In this adaptation, one can tell from the title that Othello is no longer the lead role. Instead, the plot centered on the villainous Iago, and his reasons for enacting a revenge scheme against his commander. Jordan Coughtry, in the titular role, portrayed an anti-hero that was easy to love to hate. His facial contortions and physical balance were engrossing and admirable. While sometimes the scripted words didn’t go far enough to explain exactly why Iago was set on vengeance, the pure hatred curdled on Coughtry’s face and roiled through his posture. As he spoke, I actually found myself evaluating some of my own recent life choices in relation to the feelings he described… that Iago was getting into my head. His character poses were often precarious, reflecting his vulnerable and dangerous position, and he appeared to hold them as if it was no more difficult than standing at parade rest. And in the moment where his maniacal laugh takes over the entire stage, reveling in the chaos that has resulted from his actions, Coughtry convinced me that Iago’s heart was made of pure evil.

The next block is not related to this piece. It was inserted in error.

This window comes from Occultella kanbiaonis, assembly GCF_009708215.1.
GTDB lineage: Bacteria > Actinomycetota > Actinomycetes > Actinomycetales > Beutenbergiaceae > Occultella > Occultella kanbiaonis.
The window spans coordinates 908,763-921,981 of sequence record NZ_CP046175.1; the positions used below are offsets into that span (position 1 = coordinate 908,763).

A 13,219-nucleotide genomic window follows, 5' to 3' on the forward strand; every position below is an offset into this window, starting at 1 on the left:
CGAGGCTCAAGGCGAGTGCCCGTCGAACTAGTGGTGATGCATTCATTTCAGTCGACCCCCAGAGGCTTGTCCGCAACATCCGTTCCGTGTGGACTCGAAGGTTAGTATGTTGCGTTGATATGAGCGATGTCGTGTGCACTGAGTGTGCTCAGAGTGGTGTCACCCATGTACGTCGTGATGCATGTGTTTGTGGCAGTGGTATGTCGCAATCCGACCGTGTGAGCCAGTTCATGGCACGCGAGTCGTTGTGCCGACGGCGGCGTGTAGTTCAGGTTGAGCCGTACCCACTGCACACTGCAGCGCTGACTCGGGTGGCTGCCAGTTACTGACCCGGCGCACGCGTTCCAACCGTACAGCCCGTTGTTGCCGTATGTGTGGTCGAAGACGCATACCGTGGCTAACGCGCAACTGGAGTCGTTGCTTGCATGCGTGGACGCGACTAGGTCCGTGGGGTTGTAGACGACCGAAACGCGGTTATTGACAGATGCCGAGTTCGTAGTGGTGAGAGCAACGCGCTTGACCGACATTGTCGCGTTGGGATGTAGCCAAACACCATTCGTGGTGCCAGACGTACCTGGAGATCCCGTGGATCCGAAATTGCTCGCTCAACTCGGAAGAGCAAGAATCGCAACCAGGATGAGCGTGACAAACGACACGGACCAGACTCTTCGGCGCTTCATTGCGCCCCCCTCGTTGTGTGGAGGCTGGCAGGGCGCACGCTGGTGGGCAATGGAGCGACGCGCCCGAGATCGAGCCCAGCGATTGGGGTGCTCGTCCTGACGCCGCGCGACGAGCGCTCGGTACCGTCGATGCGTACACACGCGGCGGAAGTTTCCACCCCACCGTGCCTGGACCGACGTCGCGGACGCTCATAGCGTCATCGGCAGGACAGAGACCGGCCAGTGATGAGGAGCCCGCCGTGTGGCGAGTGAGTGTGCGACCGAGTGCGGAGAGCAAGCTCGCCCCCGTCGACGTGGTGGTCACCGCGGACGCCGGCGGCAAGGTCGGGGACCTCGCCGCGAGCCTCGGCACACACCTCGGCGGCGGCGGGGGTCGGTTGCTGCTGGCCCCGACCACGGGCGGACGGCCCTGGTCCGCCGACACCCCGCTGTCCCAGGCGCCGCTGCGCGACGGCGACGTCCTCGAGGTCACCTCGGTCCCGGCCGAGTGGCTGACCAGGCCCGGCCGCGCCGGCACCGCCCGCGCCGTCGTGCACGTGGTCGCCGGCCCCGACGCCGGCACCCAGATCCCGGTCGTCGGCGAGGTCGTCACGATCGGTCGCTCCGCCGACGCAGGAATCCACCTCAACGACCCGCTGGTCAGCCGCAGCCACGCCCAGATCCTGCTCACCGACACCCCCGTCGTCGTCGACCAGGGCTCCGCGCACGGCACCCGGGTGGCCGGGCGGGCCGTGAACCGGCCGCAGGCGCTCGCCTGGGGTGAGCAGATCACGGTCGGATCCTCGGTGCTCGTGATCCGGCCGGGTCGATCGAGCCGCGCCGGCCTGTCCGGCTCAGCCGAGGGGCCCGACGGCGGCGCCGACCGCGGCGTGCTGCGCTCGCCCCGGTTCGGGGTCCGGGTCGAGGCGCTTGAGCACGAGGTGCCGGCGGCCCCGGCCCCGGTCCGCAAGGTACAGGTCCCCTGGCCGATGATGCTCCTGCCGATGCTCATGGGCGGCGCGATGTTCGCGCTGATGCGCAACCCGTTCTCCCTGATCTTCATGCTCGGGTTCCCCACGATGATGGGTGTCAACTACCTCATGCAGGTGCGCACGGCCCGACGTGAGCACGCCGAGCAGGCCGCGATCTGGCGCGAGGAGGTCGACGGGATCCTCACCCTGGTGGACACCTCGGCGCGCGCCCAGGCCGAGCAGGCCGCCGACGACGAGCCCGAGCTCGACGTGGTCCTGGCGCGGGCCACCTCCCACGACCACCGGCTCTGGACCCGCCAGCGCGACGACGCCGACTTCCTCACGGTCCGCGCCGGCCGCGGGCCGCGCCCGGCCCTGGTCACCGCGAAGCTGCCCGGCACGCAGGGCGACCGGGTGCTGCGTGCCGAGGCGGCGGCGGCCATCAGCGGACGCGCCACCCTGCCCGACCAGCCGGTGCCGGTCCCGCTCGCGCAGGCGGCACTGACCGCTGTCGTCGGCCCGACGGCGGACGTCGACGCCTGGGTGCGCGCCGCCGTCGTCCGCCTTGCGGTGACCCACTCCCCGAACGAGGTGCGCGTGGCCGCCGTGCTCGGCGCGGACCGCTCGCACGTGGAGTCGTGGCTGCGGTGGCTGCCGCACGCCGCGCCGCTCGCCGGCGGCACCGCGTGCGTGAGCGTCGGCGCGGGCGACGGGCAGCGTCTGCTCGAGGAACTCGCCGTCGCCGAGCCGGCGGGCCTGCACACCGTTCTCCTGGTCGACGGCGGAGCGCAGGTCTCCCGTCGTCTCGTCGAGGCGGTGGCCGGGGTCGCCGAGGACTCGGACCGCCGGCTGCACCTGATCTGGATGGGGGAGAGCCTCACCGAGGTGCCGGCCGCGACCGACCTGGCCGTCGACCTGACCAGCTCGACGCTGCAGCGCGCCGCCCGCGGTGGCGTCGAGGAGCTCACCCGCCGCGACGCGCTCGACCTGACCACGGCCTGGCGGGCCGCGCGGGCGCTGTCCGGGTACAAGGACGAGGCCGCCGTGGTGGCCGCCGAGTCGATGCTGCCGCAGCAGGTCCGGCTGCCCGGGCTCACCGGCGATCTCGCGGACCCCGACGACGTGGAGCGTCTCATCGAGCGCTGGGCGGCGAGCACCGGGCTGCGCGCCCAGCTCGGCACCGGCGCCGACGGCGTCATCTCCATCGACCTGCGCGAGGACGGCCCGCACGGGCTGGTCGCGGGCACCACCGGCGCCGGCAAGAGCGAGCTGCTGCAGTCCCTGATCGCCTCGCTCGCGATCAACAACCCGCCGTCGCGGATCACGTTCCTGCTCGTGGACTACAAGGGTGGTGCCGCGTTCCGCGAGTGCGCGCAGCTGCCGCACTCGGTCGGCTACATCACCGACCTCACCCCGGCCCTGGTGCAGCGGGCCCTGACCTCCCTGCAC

It’s one thing for me to tell you that you’ve never seen Othello in quite this manner. Another thing is that this adaptation took liberties with the basic plot, giving it some very Eastern touches and an ending you won’t remember from the Bard. And although my boyfriend said to me at intermission, “Thought I was prepared for ‘Kabuki Othello’; was not prepared for ‘Kabuki Othello’,” I know that the spectacle and experience are well worth it. And trust me, the second time is easier.

Iago’s Plot by Shozo Sato is sold out tonight and through the end of the run this Sunday, but it is possible to be put on the waiting list by going to Krannert Center’s website or by calling the ticket office at 217-333-6280. You can also try your luck by arriving at the theatre before showtime, which is 7:30 p.m. on Wednesday – Saturday, and there are matinees at 3 p.m. on Saturday and Sunday. 

All images by Darrell Hoemann, courtesy of Krannert Center for the Performing Arts.